It’s November 17th and the NEO Blog turns one! After exactly 52 weeks and more than 50 thousands written words, in more than 60 posts, the NEO Blog is in the first 20% of all e-learning blogs. Here is the list of the 10 best performing posts that contributed to its success.
Storytelling, with its characters and plot, is what makes people want to know more about what can happen. When learners identify themselves with the main character in a story, the engagement rates are constantly high. How could teachers to integrate visual storytelling in their instruction? They could use gamification techniques, and they could also let students be the storytellers.
Therese Valente, a middle school science teacher that uses NEO to flip her classroom, shares her experience on how NEO LMS has helped her work her way into a blended learning environment.
All parents want their children to receive the best education possible, and for many kids in today’s world, this means being taught through an e-learning platform. Although becoming familiar with any e-learning platform requires a little bit of extra effort from parents, it’s certainly worth it for parents who only have their children’s best interests in mind.
Usually there are two main elements that can prevent deep learning from happening during the process of knowledge acquisition: a lack of engagement and a lack of purpose. Read on to find out how to overcome these barriers.
In the last week’s post I addressed five the total of 10 BYOD concerns that might keep schools reluctant to allow their students to bring their devices in the classroom. Now it’s time for the other half of the list. Read on to find out all of them.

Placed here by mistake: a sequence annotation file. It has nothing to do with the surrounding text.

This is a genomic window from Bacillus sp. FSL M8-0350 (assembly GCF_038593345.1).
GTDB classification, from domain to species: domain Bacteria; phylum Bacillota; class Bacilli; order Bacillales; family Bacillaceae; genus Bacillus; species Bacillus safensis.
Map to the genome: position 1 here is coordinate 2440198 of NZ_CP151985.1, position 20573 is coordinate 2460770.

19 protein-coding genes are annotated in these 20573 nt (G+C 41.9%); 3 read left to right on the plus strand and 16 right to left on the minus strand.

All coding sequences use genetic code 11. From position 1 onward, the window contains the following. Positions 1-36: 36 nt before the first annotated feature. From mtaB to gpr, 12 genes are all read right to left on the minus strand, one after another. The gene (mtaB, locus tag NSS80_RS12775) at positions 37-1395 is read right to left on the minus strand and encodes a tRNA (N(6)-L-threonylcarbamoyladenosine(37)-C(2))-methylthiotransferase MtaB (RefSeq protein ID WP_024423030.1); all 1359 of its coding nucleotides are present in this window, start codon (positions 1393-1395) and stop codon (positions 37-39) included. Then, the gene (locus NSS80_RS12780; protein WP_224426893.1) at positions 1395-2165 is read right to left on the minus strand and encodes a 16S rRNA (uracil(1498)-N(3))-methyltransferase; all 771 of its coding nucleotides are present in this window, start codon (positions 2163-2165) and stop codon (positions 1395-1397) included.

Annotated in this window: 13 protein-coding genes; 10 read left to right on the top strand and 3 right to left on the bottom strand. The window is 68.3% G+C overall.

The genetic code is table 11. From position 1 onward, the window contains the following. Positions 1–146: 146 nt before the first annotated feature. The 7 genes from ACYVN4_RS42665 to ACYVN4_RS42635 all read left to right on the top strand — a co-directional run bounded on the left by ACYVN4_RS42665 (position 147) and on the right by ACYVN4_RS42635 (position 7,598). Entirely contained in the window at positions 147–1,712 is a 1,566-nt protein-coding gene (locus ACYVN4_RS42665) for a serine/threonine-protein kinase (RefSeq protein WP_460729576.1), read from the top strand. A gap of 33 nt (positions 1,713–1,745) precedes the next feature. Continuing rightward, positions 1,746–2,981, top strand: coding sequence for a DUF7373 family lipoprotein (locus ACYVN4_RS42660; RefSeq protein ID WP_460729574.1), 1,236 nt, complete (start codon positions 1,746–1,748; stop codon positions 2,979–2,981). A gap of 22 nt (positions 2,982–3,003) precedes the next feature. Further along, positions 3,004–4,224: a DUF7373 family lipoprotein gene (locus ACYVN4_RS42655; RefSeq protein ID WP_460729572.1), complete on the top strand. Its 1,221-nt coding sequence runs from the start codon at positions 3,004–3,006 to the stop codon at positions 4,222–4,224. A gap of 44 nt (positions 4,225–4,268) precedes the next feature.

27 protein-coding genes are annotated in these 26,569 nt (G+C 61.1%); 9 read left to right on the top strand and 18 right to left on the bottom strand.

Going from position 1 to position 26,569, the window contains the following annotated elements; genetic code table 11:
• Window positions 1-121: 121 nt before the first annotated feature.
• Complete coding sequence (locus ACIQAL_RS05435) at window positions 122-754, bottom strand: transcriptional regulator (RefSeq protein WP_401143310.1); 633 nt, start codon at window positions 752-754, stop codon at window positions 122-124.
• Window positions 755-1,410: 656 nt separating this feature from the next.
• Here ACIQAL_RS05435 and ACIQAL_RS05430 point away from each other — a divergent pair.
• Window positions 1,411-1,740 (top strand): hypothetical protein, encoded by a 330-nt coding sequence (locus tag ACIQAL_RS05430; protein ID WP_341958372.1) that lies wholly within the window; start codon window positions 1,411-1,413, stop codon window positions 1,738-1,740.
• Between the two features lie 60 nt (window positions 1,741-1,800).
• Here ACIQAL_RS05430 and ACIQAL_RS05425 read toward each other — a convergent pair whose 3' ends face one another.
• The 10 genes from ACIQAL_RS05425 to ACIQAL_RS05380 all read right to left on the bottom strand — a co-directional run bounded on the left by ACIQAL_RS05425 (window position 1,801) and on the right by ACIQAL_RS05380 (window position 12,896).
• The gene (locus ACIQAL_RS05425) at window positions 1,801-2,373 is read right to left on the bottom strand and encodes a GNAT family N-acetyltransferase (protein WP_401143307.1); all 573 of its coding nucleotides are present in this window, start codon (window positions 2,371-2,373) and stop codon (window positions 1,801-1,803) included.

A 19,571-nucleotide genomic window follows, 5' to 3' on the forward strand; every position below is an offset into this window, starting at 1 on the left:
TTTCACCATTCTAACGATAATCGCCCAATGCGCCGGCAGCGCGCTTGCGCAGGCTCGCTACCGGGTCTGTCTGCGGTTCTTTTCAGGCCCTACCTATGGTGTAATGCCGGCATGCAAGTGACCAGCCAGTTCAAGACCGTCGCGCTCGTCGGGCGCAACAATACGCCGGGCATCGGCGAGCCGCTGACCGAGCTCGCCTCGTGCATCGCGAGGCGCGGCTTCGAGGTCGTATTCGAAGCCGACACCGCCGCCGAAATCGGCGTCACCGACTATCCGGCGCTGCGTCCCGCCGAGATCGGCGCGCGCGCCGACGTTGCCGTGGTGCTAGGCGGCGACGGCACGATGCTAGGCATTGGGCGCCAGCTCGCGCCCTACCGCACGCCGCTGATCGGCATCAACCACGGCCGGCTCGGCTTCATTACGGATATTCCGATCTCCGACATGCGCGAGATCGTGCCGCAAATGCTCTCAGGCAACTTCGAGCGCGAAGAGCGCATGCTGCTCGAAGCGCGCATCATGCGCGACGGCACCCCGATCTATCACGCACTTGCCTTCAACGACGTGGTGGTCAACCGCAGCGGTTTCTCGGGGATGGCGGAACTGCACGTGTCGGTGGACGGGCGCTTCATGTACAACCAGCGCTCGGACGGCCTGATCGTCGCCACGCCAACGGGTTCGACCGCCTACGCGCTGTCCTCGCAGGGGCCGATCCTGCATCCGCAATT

There are plenty of concerns about adopting BYOD in schools, and many of these are legitimate. But this shouldn’t stop schools from giving BYOD at least a chance. Here are a few BYOD concerns, and some corresponding suggestions on how to overcome them.
There are many different apps that all claim to help children with their learning. From reading to math games, apps are taking over the educational landscape. So much so, that some schools are integrating tablets and apps into their curriculum. Here are a few of the best educational apps for kids, from a parent’s perspective.
WSQ stands for Watch, Summarize, Question. WSQ forms can provide a wealth of information about a student’s progress and help target setting. The fact you almost always have this information before class allows you to intervene at the point of difficulty rather than react and recode learning after a summative assessment.
Schools are like mass producers of perfectly shaped cookies, instead of being loving mothers who bake the most delicious cookies ever. If students are encouraged to learn through bringing up their individuality and curiosity instead of threatening them with standardized tests and bad grades, schools create delicious cookies. And we would live a in a better educated world.